Letting go of who you were to become who you were born to be
by C.L. Frederick
Actress and humanitarian Emma Watson recently received international praise for her comments while speaking on behalf of the United Nations campaign “HeForShe.” She stated that “it’s time that we all see gender as a spectrum instead of two sets of opposing ideals.” The topic was gender equality, and her words rippled across the globe and struck a chord with the transgender community. Beloved Kansas City native and transgender showgirl Valerie Jackson, who currently resides in Dallas, was equally taken with her words. The 29-year-old Jackson realized that more needs to be done when it comes to transgender acceptance and awareness. The Phoenix Newsletter had the privilege to interview Jackson and get her take on what it truly means to be transgender.
Describe the term “transgender” in your own words. When in your life did you begin to understand what being transgender means?
I get this question a lot, especially in the dating world. I always tell people it means I wasn’t assigned female at birth but I’m a female now. I guess you could say I always knew I was a girl, but I didn’t have the vocabulary or understanding to know what I was truly feeling. There wasn’t as much of an online presence when I was growing up. Nowadays it’s easy to type your feelings into a Google search and receive pages of results. I saw the Jerry Springer “It’s actually a man!” episodes and the few very masculine trans girls at the end of the bar on a Saturday night. I just remember thinking “That’s not me!” It wasn’t until I moved to Dallas and saw my first trans girl perform that I realized the person I saw inside of me was actually obtainable! That night it hit me like a ton of bricks!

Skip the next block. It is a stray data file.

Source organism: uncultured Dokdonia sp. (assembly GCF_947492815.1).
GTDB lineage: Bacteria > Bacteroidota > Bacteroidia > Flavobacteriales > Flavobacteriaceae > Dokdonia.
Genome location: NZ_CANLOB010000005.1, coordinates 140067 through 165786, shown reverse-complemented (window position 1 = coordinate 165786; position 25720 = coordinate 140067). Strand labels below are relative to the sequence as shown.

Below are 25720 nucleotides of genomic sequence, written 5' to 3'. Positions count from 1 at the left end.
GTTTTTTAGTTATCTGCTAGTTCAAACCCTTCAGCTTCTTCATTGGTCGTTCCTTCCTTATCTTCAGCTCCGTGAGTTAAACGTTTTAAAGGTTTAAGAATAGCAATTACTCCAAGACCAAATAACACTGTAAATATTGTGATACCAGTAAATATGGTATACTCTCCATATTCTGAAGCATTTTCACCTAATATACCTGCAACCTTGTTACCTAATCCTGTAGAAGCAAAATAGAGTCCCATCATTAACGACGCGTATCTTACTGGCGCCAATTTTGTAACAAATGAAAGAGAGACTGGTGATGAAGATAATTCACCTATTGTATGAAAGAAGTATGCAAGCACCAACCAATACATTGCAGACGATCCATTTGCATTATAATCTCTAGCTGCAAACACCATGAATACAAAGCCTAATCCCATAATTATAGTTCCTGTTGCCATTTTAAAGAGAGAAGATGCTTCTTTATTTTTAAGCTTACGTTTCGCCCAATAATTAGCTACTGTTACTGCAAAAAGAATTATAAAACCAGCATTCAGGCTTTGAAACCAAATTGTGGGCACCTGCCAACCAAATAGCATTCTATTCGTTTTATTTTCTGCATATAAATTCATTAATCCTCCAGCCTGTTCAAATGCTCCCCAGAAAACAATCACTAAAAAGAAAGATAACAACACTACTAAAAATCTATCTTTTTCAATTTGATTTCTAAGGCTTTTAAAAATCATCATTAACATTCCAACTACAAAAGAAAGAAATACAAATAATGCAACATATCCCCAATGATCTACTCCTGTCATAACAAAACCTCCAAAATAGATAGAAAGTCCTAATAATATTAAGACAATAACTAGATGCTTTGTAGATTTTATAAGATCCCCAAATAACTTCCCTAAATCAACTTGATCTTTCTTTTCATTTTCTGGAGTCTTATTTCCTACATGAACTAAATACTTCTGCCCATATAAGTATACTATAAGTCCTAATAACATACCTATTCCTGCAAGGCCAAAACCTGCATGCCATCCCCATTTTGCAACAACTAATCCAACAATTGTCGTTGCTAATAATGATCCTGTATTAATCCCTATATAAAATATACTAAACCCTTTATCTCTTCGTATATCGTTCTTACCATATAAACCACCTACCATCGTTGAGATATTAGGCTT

Growing up male, when did you realize you were different?
I realized I was different at a very young age. I remember when I found out there were two genders. I was always so confused why my family kept referring to me as a boy, and some people out in public would call me a girl. I finally accepted I was a boy after many family assertions, but I still knew deep down something wasn’t right. I didn’t know what to do. I recall always feeling lost.
Describe how you felt living as a male, but knowing you identified as female. How did you cope with this realization as a youth?